Remember the first 20 years of your life? You discovered the world, encountered new things every day, grew up, learnt skills and gained knowledge that would last you a lifetime…
You didn’t have big worries or huge responsibilities and most of all, you had the time and the freedom to have fun. Guess what? Your retirement years could be just like that. Statistically, you could have 20 years or more of freedom and enjoying yourself.
The most significant difference will be you’ll have to pay your way. And that’s what makes retirement planning so important.
A US government study showed that less than half of Americans have calculated how large an income they will need in their golden years. After retirement you might have less expenses – house and car paid off, no education fees. But experts generally agree that to maintain your lifestyle, you need a monthly income equal to at least 75 percent of your working salary.
So where to start, what to do?
All adults go through three main stages in their lives:
- Pre-retirement – you build personal wealth and save so that you can retire comfortably.
- Transition – you’re approaching retirement age and have to protect the retirement savings you have.
- Post-retirement – you live off the income created by your retirement savings.
Retirement planning covers all three stages and works out how to approach them to achieve the best results.
In pre-retirement, work out how much should you save. It’s complicated, because people have different needs and unique situations. But at retirement, you should have enough to invest for a good replacement ratio – that’s the 75 percent of your working salary.
For most of us, that means saving a lot. It’s never to late, but much better to start early, sticking to your plan and never dipping into retirement savings during your working life.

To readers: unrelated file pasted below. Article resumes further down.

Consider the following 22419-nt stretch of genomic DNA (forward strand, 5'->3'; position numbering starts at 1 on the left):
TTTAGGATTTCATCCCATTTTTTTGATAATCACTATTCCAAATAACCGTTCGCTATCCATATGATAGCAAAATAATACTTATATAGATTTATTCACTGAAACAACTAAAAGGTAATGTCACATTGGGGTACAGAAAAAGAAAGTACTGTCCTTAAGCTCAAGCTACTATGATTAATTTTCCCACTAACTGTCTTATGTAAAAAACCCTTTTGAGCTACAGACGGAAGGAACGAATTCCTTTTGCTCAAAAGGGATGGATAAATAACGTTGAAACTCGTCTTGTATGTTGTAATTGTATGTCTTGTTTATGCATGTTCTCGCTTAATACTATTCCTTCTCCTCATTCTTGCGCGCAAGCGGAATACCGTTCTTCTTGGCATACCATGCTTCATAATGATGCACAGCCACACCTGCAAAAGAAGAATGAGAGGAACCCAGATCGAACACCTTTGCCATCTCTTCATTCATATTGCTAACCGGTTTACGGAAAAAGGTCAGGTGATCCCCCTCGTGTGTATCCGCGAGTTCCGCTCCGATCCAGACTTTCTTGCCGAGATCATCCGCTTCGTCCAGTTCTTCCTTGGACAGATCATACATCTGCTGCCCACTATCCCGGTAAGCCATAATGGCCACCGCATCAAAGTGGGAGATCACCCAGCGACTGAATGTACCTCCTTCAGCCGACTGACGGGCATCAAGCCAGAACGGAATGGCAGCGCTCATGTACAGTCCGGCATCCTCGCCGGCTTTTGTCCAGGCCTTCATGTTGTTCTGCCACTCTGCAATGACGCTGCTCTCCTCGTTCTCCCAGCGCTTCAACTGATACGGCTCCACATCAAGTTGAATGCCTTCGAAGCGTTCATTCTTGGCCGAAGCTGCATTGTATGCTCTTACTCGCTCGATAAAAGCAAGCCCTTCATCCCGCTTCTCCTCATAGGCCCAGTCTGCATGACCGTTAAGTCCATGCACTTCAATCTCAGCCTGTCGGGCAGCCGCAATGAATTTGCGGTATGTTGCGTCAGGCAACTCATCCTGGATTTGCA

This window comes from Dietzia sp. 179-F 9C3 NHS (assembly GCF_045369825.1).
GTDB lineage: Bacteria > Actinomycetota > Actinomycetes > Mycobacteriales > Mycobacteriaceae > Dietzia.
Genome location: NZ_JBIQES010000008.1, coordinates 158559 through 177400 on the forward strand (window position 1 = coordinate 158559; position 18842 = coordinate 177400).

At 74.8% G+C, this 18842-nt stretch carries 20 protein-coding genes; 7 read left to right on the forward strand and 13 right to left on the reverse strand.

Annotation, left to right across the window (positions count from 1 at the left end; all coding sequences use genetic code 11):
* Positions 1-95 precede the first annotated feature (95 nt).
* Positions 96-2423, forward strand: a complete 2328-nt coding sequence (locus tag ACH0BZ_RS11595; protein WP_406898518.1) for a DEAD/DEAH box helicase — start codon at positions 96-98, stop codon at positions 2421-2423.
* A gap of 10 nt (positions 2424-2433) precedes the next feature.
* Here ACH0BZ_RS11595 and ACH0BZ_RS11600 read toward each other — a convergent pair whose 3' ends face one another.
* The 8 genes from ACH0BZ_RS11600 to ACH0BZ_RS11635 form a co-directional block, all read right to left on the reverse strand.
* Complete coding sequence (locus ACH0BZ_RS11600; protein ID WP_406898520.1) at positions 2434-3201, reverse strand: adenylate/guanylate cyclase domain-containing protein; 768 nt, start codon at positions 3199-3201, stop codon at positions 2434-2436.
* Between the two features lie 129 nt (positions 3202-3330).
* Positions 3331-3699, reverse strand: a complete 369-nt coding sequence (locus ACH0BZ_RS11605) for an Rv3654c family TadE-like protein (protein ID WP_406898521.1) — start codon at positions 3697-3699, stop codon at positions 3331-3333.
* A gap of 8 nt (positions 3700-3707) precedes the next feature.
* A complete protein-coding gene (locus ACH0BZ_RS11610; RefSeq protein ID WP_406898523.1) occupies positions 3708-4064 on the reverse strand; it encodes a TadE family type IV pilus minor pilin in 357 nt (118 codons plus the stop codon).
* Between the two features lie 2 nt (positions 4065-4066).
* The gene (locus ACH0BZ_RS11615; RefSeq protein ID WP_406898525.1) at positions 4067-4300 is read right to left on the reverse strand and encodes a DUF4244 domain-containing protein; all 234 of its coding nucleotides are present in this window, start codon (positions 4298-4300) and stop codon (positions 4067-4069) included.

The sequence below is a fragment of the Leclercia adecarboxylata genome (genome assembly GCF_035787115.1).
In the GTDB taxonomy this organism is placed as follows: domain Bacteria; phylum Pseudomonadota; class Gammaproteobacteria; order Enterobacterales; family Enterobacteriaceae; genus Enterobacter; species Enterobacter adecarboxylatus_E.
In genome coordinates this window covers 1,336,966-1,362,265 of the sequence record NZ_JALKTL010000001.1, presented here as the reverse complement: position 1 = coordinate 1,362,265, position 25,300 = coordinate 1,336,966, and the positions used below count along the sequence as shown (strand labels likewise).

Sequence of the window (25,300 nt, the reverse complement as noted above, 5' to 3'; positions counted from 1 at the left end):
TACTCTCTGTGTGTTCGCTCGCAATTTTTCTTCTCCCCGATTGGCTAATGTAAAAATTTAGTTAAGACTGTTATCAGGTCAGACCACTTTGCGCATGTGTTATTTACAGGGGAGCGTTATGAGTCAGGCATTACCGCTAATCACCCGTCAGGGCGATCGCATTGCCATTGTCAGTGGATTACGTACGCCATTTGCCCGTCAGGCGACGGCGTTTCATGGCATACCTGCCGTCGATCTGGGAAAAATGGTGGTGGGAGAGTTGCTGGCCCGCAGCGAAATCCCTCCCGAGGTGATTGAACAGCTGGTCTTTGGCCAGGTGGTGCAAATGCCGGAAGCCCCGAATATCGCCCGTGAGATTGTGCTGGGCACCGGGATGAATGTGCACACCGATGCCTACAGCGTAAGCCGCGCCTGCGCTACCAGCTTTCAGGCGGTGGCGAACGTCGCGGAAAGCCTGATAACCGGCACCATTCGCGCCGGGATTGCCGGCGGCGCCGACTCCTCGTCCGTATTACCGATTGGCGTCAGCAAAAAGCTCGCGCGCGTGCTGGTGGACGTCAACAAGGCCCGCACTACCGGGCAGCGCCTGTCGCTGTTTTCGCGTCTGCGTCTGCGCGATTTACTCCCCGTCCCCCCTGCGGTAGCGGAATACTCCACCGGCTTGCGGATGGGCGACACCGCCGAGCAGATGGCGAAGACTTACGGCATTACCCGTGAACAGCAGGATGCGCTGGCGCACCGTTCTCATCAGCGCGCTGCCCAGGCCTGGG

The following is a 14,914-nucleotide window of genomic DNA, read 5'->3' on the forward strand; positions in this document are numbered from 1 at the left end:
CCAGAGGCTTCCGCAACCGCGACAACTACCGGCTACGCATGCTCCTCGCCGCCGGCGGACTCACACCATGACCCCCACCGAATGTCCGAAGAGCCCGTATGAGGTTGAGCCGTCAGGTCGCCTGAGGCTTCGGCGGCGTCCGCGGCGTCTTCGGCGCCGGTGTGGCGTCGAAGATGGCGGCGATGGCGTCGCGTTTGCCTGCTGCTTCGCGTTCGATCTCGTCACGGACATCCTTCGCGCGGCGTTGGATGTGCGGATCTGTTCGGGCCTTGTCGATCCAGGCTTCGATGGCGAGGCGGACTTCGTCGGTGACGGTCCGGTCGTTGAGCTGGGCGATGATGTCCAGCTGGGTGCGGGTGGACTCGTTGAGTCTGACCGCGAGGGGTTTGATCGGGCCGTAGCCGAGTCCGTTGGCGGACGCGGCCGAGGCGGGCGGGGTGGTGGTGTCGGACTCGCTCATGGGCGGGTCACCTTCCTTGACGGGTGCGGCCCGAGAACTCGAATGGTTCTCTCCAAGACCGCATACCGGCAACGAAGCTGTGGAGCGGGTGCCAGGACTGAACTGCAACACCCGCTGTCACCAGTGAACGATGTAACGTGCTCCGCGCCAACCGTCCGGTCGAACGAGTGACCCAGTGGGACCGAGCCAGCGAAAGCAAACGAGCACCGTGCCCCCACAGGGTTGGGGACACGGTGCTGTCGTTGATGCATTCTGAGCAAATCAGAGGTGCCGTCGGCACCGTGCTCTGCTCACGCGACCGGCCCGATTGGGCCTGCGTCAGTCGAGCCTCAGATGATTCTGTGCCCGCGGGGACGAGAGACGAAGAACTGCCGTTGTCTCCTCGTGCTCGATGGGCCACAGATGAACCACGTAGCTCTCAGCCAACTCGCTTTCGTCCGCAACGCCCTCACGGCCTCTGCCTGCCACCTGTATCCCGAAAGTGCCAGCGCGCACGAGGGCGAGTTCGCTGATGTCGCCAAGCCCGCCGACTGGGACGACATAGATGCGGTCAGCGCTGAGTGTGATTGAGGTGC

Calculate how much you can afford to put away now and how long you have until retirement. Do the maths to see what your replacement ratio will look like.
It sounds gloomy, but also consider that you might end up not working as long as you want to. You also can’t assume you’ll have a job for all your working years. A cold fact is that you might need long-term care eventually – privately or in a home.
Clearly, you should be saving as much as you can when you can. And the longer the money is invested, the greater your investment return.
In the transition phase, a decade or two before retirement, your situation might be changing. Look at ways to cut costs so you can have more money to save. If the kids have moved out, consider a smaller home. If servicing your dream car costs a fortune, trading it in for something more economical is sensible.
After retirement, it’s time to manage the proceeds of your retirement savings by investing them in something that will provide you a good, sustained income.
Planning far ahead is hard. Choosing the right investments from so many options isn’t simple either.
There is an easy way to plan your ideal retirement. Talk to an adviser at Old Mutual and get a clear picture of what lies ahead and how you can ensure financial security for the rest of your life.